Or else, they can take what Egan-Jones sees as the only viable path: major debt restructuring.

The current track for Spain and Italy is a deep, unending recession and debt spiral, in the view of the small, independent credit ratings agency.

While eurozone optimists expect the current recession to give way to growth in mid-2013, Egan-Jones projects that GDP will contract at least 4% a year through 2014 in both Spain and Italy.

At that point, Spain’s debt (including contingent liabilities) is projected to hit 146% of GDP, up from 83.5% at the end of 2011.

Italian sovereign debt is seen hitting 165% of GDP from 132.3% in 2011 (including contingent liabilities).

In the past two weeks, Egan-Jones has cut its ratings for Spain and Italy further into junk territory. Standard & Poor’s, Moody’s and Fitch still give investment grades to both countries.

Pointing up  Unlike its bigger, better-known rivals, who are compensated for their ratings by the issuing company or country, Egan-Jones is paid only by institutional investors interested in an opinion free from any conflict of interest.


Bad Guidance Continues

Roughly 1,000 companies have reported second quarter earnings so far this season, and while the earnings beat rate has been average relative to prior quarters, guidance has been negative to say the least.  As shown below, the current spread between the percentage of companies raising guidance minus the percentage of companies lowering guidance is -6.38 percentage points.  If earnings season were to end today, this would be the most negative guidance spread since Q4 2008 when it was nearly -14 percentage points.  


Crying face Crying face UBS Hit by Loss on Facebook IPO

UBS said it will start legal proceedings against exchange operator Nasdaq OMX Group after the Swiss bank’s second-quarter results were hit by a big loss from the Facebook stock-market debut.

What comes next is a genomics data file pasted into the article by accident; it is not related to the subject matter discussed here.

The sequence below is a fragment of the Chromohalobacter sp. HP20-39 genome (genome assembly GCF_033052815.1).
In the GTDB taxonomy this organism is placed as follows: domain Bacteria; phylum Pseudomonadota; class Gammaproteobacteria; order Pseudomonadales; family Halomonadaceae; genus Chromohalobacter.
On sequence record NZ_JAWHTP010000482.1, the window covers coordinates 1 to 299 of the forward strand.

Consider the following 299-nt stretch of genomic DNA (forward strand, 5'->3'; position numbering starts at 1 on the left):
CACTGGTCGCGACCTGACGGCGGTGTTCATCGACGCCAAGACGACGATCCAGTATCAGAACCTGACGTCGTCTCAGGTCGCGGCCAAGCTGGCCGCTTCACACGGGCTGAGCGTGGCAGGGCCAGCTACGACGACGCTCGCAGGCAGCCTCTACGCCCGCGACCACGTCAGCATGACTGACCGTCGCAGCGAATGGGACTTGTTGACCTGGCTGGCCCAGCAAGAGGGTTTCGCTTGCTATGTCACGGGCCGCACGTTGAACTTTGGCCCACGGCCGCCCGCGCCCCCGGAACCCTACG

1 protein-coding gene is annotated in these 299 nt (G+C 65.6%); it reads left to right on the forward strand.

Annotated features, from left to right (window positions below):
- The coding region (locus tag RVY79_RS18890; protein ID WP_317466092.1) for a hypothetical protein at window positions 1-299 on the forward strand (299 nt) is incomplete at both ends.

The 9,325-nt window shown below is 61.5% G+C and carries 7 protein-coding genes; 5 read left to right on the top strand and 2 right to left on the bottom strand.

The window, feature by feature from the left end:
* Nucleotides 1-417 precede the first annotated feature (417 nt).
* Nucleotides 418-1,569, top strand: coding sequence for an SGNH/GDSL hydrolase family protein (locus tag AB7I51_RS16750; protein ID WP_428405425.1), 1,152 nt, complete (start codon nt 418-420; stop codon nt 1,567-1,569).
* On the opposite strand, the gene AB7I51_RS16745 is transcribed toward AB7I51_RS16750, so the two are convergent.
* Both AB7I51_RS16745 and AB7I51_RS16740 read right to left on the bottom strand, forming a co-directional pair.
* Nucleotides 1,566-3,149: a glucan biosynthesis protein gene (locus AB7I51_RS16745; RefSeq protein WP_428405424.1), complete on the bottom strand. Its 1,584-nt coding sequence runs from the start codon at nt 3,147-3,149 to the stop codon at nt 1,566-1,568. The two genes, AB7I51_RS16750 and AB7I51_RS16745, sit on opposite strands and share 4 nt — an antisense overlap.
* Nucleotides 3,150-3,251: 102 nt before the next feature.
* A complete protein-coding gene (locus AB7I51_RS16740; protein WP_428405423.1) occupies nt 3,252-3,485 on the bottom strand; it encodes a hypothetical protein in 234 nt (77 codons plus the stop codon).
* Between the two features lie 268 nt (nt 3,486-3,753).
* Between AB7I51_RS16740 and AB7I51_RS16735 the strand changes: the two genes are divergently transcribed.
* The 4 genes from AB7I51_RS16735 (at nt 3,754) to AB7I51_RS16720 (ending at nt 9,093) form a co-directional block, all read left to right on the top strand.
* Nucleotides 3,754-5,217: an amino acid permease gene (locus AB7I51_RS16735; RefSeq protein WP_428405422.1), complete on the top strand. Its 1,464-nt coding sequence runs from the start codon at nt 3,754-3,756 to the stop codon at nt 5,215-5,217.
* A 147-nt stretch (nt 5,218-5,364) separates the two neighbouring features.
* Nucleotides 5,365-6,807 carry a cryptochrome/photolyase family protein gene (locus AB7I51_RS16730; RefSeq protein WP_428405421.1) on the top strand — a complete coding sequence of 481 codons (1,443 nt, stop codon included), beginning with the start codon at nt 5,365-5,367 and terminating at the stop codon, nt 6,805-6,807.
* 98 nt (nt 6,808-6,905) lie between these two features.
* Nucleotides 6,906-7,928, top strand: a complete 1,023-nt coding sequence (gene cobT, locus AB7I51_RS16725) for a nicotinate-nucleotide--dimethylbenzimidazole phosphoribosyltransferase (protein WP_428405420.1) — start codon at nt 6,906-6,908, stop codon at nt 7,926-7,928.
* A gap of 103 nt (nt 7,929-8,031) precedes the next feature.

NEW$ & VIEW$ (27 July 2012)

        Note DAYDREAM BELIEVER Note 

You once thought of me
As a white knight on a steed.
Now you know how happy I can be.
Oh, and our good times starts and end
Without dollar one to spend.
But how much, baby, do we really need.

(The Monkeys)

Central banks are trying to keep market hopes high…The now traditional August “Shock and Awe”! Liquidity flooding is their only tool here. Can it really work this time?


Rainbow  ECB Chief Vows to Do ‘Whatever It Takes’

“Within our mandate, the ECB is willing to do whatever it takes to preserve the euro and, believe me, it will be enough,” Mr. Draghi said in a speech in London, one week ahead of the ECB’s next policy meeting.

Mr. Draghi’s willingness to reverse course after showing reluctance to push the bank further into a crisis-fighting role reflects how serious the situation in European markets has become. It also suggests that government efforts to stem the crisis through austerity and greater integration of their economic policies have fallen short, as have the ECB’s own policies so far.

Unlike politicians who must navigate parliaments and other euro-zone member nations to get things done, the ECB’s ability to print unlimited euros means it can match words with actions almost immediately, if it chooses.

One option is for the ECB to start buying bonds again, but on a much larger scale. A more extreme step would be to set a ceiling on interest-rate spreads between weak and strong countries, though that would require an unlimited commitment that officials so far have been unwilling to make. It could also buy bonds of strong and fragile countries alike to jump-start the bloc’s economy.

“To the extent that the size of these sovereign premia hamper the functioning of the monetary-policy transmission channel, they come within our mandate,” Mr. Draghi said. His remark suggests a broad interpretation of the ECB’s sole responsibility to keep inflation just below 2%. Annual euro-zone inflation is 2.4%.

High five  Still, questions linger over how much a divided ECB will be able to do. The ECB bought around €45 billion in Greek bonds, a sizable share of the country’s outstanding debt, but was unable to keep Athens from careening into default. Purchases of Italian and Spanish bonds during the second half of last year failed to keep borrowing costs down for long. These countries have deep-seated economic problems the ECB can’t solve. Germany’s central bank fiercely opposes buying bonds and anything else that uses ECB money to support governments. Mr. Draghi would likely have enough support within the ECB’s 23-member governing council to outvote Bundesbank President Jens Weidmann. But opposition from the bloc’s largest economy could weaken the tonic effect on markets.